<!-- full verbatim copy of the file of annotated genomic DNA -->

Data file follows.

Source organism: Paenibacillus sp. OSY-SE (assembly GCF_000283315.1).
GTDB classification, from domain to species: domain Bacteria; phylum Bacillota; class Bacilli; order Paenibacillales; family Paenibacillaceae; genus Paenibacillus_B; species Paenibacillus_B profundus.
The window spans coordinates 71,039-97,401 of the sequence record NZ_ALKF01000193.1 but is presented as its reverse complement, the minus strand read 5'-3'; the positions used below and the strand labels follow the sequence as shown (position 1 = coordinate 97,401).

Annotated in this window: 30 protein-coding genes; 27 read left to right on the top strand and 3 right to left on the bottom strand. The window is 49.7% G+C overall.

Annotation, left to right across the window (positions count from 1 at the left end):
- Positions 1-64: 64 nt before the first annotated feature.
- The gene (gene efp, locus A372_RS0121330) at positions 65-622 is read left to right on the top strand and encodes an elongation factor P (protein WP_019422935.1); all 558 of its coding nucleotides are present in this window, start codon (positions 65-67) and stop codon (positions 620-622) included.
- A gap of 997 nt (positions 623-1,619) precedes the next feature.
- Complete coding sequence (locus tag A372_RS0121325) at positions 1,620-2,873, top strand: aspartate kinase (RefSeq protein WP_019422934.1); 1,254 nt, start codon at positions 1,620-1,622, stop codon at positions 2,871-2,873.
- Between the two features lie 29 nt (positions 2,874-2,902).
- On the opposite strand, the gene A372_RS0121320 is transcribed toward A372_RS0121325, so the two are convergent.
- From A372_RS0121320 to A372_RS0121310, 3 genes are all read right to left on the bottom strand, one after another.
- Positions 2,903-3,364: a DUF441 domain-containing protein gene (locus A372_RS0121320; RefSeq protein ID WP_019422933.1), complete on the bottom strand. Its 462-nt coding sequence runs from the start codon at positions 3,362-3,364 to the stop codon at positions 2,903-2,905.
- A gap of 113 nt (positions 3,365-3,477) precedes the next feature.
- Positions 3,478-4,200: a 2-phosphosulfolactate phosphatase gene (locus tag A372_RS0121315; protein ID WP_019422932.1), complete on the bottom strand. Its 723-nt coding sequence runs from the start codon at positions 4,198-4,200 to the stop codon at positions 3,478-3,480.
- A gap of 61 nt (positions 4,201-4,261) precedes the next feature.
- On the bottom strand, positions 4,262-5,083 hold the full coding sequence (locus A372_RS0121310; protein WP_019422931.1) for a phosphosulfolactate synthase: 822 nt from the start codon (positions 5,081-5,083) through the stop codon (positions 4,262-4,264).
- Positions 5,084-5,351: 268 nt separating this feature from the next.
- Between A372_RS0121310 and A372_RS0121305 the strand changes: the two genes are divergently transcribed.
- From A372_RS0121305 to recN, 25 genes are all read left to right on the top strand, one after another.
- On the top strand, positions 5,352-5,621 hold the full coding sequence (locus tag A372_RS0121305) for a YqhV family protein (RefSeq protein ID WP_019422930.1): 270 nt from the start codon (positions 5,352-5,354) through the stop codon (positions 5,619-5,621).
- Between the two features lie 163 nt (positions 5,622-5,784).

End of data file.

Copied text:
Source organism: Paenibacillus sp. OSY-SE (assembly GCF_000283315.1).
GTDB classification, from domain to species: domain Bacteria; phylum Bacillota; class Bacilli; order Paenibacillales; family Paenibacillaceae; genus Paenibacillus_B; species Paenibacillus_B profundus.
The window spans coordinates 71,039-97,401 of the sequence record NZ_ALKF01000193.1 but is presented as its reverse complement, the minus strand read 5'-3'; the positions used below and the strand labels follow the sequence as shown (position 1 = coordinate 97,401).

Annotated in this window: 30 protein-coding genes; 27 read left to right on the top strand and 3 right to left on the bottom strand. The window is 49.7% G+C overall.

Annotation, left to right across the window (positions count from 1 at the left end):
- Positions 1-64: 64 nt before the first annotated feature.
- The gene (gene efp, locus A372_RS0121330) at positions 65-622 is read left to right on the top strand and encodes an elongation factor P (protein WP_019422935.1); all 558 of its coding nucleotides are present in this window, start codon (positions 65-67) and stop codon (positions 620-622) included.
- A gap of 997 nt (positions 623-1,619) precedes the next feature.
- Complete coding sequence (locus tag A372_RS0121325) at positions 1,620-2,873, top strand: aspartate kinase (RefSeq protein WP_019422934.1); 1,254 nt, start codon at positions 1,620-1,622, stop codon at positions 2,871-2,873.
- Between the two features lie 29 nt (positions 2,874-2,902).
- On the opposite strand, the gene A372_RS0121320 is transcribed toward A372_RS0121325, so the two are convergent.
- From A372_RS0121320 to A372_RS0121310, 3 genes are all read right to left on the bottom strand, one after another.
- Positions 2,903-3,364: a DUF441 domain-containing protein gene (locus A372_RS0121320; RefSeq protein ID WP_019422933.1), complete on the bottom strand. Its 462-nt coding sequence runs from the start codon at positions 3,362-3,364 to the stop codon at positions 2,903-2,905.
- A gap of 113 nt (positions 3,365-3,477) precedes the next feature.
- Positions 3,478-4,200: a 2-phosphosulfolactate phosphatase gene (locus tag A372_RS0121315; protein ID WP_019422932.1), complete on the bottom strand. Its 723-nt coding sequence runs from the start codon at positions 4,198-4,200 to the stop codon at positions 3,478-3,480.
- A gap of 61 nt (positions 4,201-4,261) precedes the next feature.
- On the bottom strand, positions 4,262-5,083 hold the full coding sequence (locus A372_RS0121310; protein WP_019422931.1) for a phosphosulfolactate synthase: 822 nt from the start codon (positions 5,081-5,083) through the stop codon (positions 4,262-4,264).
- Positions 5,084-5,351: 268 nt separating this feature from the next.
- Between A372_RS0121310 and A372_RS0121305 the strand changes: the two genes are divergently transcribed.
- From A372_RS0121305 to recN, 25 genes are all read left to right on the top strand, one after another.
- On the top strand, positions 5,352-5,621 hold the full coding sequence (locus tag A372_RS0121305) for a YqhV family protein (RefSeq protein ID WP_019422930.1): 270 nt from the start codon (positions 5,352-5,354) through the stop codon (positions 5,619-5,621).
- Between the two features lie 163 nt (positions 5,622-5,784).